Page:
A new study suggests using marijuana could increase a person’s chances of catching COVID-19 regardless of their vaccination status.
On Tuesday, the journal World Psychiatry published a study centered around “breakthrough” infections in fully vaccinated people who have been diagnosed with substance use disorders (SUD). Newsweek reports that SUD involves uncontrolled dependence on substances, including weed, alcohol, tobacco, cocaine, and opioids.
About 3.6 percent of vaccinated people had breakthrough infections who did not have SUD, and 7 percent of the vaccinated people who did have SUD had breakthrough infections. Weed-friendly participants represented the group of vaccinated folks who had the highest number of breakthrough infections with 7.8 percent.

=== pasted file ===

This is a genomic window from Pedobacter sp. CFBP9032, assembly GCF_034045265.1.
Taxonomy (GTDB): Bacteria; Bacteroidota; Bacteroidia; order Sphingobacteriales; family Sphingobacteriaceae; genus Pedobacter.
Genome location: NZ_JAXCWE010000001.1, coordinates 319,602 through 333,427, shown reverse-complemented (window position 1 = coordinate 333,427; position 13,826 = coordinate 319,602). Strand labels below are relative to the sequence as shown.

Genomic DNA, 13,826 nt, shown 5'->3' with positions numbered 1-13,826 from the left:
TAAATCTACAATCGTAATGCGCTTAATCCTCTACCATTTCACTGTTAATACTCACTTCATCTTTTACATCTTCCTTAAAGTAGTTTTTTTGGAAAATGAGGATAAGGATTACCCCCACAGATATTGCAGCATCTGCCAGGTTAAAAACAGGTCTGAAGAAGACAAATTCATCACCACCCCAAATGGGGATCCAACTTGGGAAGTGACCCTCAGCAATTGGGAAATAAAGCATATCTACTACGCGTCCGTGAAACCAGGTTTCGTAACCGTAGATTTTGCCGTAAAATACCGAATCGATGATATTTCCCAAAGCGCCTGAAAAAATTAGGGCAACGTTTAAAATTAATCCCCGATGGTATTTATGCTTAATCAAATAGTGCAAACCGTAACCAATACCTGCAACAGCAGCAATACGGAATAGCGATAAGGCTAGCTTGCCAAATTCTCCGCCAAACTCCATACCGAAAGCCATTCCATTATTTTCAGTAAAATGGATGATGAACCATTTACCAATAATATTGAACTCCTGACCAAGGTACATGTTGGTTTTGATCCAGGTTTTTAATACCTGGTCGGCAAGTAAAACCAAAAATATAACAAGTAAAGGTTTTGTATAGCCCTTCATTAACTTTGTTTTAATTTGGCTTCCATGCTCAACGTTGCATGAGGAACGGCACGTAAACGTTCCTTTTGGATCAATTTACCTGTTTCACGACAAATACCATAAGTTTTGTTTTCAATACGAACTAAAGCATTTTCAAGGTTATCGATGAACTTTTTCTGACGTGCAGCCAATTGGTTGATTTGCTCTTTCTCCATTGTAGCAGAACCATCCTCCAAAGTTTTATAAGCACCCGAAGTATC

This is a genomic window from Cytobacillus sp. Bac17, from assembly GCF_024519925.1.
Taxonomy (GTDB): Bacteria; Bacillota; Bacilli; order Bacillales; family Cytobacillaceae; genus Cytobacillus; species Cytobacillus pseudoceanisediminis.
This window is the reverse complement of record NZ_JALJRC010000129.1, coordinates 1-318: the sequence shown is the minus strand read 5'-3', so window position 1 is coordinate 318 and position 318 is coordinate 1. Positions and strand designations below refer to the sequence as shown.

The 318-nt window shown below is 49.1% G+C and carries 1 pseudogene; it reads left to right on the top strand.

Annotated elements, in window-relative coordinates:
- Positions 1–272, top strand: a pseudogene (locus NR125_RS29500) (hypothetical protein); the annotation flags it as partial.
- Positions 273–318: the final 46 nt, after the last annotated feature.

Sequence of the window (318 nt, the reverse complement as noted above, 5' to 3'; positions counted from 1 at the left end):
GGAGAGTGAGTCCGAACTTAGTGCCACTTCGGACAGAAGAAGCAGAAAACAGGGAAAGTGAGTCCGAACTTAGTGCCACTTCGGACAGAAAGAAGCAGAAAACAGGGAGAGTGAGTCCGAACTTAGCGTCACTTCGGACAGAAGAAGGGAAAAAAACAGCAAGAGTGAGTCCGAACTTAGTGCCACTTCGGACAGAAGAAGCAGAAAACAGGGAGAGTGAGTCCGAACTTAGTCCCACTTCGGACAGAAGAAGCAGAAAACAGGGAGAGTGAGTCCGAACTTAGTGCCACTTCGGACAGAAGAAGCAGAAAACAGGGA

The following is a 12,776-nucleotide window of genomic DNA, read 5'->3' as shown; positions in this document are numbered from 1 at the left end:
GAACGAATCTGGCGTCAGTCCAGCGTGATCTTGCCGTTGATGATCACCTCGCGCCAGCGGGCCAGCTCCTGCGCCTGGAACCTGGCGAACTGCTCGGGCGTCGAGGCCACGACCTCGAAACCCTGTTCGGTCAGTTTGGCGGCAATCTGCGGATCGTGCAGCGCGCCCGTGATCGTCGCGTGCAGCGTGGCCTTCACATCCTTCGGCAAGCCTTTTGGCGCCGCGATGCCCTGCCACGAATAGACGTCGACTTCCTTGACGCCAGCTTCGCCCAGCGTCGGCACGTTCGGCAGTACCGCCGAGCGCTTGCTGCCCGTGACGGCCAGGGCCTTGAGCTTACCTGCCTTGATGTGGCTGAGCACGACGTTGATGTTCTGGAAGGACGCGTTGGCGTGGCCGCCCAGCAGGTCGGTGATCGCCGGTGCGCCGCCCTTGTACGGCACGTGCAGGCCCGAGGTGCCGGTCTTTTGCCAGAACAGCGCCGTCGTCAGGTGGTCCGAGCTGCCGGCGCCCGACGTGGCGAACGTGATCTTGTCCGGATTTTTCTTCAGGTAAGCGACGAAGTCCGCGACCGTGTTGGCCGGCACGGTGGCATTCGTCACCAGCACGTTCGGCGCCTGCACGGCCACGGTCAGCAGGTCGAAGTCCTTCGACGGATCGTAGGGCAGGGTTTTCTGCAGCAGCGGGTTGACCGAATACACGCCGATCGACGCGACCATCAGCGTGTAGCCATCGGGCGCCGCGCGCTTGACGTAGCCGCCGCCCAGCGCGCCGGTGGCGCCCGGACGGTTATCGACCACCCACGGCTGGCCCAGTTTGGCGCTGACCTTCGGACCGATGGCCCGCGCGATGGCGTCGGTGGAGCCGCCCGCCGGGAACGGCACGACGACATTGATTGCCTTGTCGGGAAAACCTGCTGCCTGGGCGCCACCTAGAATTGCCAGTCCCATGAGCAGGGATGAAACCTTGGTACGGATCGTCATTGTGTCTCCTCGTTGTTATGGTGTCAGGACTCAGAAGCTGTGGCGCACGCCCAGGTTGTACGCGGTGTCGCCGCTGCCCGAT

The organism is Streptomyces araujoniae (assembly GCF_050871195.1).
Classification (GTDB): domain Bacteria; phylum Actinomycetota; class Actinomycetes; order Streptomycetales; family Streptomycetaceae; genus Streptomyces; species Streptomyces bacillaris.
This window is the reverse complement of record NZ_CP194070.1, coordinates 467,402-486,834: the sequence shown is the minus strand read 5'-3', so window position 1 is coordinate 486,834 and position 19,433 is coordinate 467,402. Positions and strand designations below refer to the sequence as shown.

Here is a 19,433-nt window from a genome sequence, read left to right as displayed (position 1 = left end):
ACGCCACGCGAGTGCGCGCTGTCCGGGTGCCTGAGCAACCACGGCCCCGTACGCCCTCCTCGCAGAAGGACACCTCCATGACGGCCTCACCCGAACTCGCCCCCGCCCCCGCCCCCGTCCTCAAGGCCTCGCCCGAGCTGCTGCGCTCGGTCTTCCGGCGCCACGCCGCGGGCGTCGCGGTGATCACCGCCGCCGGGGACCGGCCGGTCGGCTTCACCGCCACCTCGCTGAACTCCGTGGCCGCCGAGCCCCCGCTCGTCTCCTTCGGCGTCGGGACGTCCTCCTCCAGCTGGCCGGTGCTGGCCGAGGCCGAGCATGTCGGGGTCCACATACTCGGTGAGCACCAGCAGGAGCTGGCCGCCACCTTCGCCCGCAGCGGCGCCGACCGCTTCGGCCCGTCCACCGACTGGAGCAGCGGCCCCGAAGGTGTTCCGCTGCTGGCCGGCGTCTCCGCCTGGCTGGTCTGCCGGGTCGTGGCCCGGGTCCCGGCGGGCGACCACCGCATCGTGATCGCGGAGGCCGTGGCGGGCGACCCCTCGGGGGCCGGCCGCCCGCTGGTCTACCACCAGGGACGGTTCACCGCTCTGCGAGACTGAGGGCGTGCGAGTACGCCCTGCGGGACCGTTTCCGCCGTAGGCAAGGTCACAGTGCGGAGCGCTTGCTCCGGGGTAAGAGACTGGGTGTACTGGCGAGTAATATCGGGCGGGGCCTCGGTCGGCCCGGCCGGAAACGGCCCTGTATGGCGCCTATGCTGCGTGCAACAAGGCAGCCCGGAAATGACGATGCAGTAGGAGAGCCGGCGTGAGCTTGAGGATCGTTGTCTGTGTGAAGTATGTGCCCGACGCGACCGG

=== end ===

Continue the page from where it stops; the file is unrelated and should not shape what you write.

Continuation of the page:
The study showed that those who use marijuana might have behavioral differences, or the marijuana being consumed could affect the lungs and the immune system.
“Patients with cannabis use disorder, who were younger and had less comorbidities than the other SUD subtypes, had higher risk for breakthrough infection even after they were matched for adverse socioeconomic determinants of health and comorbid medical conditions with non-SUD patients,” the researchers wrote. “Additional variables, such as behavioral factors or adverse effects of cannabis on pulmonary and immune function, could contribute to the higher risk for breakthrough infection in this group.”